The effectiveness of Moderna’s COVID-19 vaccine turns negative over time subjecting a vaccinated person to a higher risk of contracting the virus, according to a new study funded by Moderna and Kaiser Permanente.
The study, published in MedRxiv ahead of peer review, evaluated the effectiveness of 3 and 4 doses of mRNA-1273 against infection with and hospitalization for Omicron subvariants in a large diverse population.
The effectiveness of three doses — a primary series and a booster — against infection remained higher than 50% after 150 days against the BA.1 Omicron variant but turned negative against BA.2, BA.4 and BA.5 subvariants. Effectiveness also turned negative after 91 days for BA.1.12.1.
“Our study found that 3-dose VE [vaccine efficacy] of mRNA-1273 against infection with BA.1 was high and waned slowly, whereas VE against infection with more recent Omicron subvariants, including BA.2, BA.2.12.1, BA.4, and BA.5, waned more rapidly,” researchers wrote. “Similarly, 4-dose VE against infection with BA.2, BA.2.12.1, BA.4 and BA.5 was moderate, and was only approximately 35% against BA.5. The 4-dose VE against these subvariants was short-lived, disappearing beyond 90 days after the fourth dose.”
Researchers also found that people who received three doses of Moderna were more likely to become infected when compared to people who received only two doses.
A vaccine’s efficacy reflects how it worked for a random group of people — or a specific population — in a clinical trial. Vaccine effectiveness measures how well vaccination protects people against outcomes such as infection, symptomatic illness, hospitalization and death in a “real world” setting.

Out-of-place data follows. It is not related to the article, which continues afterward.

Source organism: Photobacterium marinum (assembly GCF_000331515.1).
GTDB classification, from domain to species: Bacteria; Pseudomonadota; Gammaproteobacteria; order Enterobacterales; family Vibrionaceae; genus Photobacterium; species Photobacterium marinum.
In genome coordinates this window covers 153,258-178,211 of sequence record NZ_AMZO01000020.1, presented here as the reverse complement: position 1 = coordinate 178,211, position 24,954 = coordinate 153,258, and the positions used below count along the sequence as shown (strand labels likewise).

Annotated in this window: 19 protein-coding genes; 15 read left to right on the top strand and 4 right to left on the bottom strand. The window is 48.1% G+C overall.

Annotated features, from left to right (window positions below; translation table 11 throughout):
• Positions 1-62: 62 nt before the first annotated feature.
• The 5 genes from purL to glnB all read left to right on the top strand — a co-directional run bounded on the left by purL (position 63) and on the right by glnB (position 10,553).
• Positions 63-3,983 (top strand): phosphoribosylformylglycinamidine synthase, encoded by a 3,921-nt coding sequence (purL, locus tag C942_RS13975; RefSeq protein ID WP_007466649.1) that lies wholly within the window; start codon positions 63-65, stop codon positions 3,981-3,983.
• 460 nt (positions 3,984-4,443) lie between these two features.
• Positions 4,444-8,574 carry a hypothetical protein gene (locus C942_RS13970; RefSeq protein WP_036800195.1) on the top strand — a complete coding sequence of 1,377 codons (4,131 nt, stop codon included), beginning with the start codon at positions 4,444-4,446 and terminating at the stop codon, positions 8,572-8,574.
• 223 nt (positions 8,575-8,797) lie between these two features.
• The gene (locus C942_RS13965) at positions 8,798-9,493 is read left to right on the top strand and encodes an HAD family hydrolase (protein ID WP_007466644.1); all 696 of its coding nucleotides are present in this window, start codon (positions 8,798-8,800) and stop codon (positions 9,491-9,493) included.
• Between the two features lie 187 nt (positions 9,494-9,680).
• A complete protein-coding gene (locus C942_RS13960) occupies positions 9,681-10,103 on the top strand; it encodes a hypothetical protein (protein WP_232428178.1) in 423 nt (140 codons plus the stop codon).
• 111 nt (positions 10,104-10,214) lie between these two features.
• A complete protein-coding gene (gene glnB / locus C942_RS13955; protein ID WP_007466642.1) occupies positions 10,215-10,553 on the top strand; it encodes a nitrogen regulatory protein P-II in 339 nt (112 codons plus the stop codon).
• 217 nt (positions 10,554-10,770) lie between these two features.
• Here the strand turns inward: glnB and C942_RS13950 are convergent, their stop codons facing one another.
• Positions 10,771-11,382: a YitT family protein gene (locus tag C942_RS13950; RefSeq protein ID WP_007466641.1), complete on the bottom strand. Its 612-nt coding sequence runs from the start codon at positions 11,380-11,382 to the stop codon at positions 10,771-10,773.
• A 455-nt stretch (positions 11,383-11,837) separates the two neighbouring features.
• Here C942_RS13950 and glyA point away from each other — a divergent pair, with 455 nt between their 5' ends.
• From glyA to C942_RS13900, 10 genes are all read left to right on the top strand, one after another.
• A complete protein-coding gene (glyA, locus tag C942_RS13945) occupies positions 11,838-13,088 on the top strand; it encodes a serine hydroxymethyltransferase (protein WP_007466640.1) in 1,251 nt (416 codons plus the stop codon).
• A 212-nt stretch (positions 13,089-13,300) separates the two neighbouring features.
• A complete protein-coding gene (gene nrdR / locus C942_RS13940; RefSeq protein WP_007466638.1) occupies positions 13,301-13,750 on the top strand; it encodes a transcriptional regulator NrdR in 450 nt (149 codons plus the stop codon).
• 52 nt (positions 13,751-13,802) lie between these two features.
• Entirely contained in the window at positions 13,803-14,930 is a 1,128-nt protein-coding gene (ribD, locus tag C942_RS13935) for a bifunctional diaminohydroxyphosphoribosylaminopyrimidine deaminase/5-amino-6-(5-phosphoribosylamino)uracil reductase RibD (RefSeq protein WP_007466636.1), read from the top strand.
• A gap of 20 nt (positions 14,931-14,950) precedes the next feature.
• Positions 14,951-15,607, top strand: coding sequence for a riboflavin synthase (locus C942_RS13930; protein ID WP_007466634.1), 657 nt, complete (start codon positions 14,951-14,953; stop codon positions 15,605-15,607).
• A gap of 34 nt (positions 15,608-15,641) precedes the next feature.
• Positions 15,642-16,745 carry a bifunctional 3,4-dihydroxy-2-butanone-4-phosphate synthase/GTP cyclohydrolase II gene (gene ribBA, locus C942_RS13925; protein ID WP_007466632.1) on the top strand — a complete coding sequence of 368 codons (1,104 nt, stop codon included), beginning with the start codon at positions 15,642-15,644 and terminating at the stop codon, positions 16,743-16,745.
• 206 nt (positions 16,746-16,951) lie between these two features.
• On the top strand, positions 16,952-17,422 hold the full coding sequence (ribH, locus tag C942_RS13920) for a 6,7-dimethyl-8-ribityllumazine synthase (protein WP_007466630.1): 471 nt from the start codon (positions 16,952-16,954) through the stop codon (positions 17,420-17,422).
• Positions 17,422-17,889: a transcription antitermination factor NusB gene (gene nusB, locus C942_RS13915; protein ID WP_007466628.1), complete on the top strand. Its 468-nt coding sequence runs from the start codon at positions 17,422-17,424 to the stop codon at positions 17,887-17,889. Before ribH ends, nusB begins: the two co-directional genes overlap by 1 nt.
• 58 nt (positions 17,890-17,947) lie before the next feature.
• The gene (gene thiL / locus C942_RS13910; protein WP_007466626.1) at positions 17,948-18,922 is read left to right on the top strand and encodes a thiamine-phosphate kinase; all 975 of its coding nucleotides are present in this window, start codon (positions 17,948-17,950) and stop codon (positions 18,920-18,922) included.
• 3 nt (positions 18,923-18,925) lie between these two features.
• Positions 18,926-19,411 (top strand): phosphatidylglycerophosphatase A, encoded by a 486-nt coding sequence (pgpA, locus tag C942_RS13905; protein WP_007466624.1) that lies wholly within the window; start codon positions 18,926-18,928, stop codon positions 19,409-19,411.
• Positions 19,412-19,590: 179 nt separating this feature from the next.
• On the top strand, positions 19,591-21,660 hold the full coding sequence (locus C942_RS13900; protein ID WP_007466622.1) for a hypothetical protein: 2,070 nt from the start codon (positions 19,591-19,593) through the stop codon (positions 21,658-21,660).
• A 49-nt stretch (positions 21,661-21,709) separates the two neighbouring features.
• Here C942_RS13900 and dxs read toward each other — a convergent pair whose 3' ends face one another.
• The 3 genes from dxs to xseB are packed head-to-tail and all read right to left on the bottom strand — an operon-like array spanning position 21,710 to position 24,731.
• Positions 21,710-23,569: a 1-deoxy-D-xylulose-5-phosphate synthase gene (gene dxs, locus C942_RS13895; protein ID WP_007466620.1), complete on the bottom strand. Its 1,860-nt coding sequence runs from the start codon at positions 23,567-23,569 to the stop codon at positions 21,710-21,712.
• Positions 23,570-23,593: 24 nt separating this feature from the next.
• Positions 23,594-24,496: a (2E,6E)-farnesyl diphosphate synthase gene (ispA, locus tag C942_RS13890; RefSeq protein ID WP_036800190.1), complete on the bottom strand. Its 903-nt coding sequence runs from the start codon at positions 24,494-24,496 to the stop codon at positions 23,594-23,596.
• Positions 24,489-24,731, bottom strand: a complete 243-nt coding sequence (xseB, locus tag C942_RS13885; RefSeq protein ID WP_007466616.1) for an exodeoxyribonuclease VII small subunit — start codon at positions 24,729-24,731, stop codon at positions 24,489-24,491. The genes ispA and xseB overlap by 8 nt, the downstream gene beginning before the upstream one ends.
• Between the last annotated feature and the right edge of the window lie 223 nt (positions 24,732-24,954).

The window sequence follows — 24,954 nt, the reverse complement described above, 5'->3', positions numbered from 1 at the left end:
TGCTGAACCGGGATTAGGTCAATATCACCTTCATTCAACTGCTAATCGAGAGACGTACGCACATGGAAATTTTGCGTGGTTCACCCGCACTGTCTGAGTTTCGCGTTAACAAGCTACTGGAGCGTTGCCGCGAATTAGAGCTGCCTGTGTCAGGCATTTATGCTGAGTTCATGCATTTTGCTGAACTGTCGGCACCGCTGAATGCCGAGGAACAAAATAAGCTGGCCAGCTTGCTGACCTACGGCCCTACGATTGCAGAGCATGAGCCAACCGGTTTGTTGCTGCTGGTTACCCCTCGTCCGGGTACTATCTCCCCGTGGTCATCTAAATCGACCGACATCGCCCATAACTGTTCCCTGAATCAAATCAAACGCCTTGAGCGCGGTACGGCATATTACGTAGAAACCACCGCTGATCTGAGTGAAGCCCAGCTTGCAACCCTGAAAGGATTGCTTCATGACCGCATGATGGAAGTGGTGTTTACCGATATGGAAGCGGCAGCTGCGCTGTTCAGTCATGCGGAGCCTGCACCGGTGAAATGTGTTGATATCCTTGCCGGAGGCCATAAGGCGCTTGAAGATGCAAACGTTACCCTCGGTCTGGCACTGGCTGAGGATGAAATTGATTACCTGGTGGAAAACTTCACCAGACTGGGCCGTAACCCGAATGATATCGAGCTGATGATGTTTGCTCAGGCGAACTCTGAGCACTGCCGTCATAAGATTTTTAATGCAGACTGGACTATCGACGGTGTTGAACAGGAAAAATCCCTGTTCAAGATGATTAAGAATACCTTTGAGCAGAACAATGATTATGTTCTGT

Negative effectiveness means that a vaccinated person is more likely to contract COVID-19 than an unvaccinated person.
Researchers said negative effectiveness “could be due to differential risk behaviors among vaccinated and unvaccinated individuals when protection from antibodies becomes minimal.”
Although researchers claimed the vaccine remains protective against severe illness, they didn’t separate the effectiveness estimates by time since vaccination.
Other studies have also found the effectiveness of COVID-19 vaccines turns negative over time:
A study published Sept. 22 in the New England Journal of Medicine showed the effectiveness of Pfizer’s COVID-19 vaccine against infection turned negative over time for children aged 5 to 11, subjecting vaccinated children to a higher risk of infection.
Researchers found that for children ages 5 to 11, vaccine effectiveness peaked at 60% to 70% several weeks after the first dose. It then dropped to almost zero at week 18 for previously uninfected children and week 20 for previously infected children. Vaccine effectiveness then turned negative.
An analysis by the Centers for Disease Control and Prevention estimated COVID-19 vaccine effectiveness turns negative around six months.
Swedish researchers in a September Lancet preprint found vaccine effectiveness turned negative within several months.
“Somewhat implausibly, we even observed a negative VE against Omicron infection from week 14, indicating that vaccinated individuals experienced a higher risk of infection than those unvaccinated,” researchers concluded.
Researchers said negative effectiveness could be related to several factors, but a “higher risk among vaccinated individuals might be observed for a limited time period.”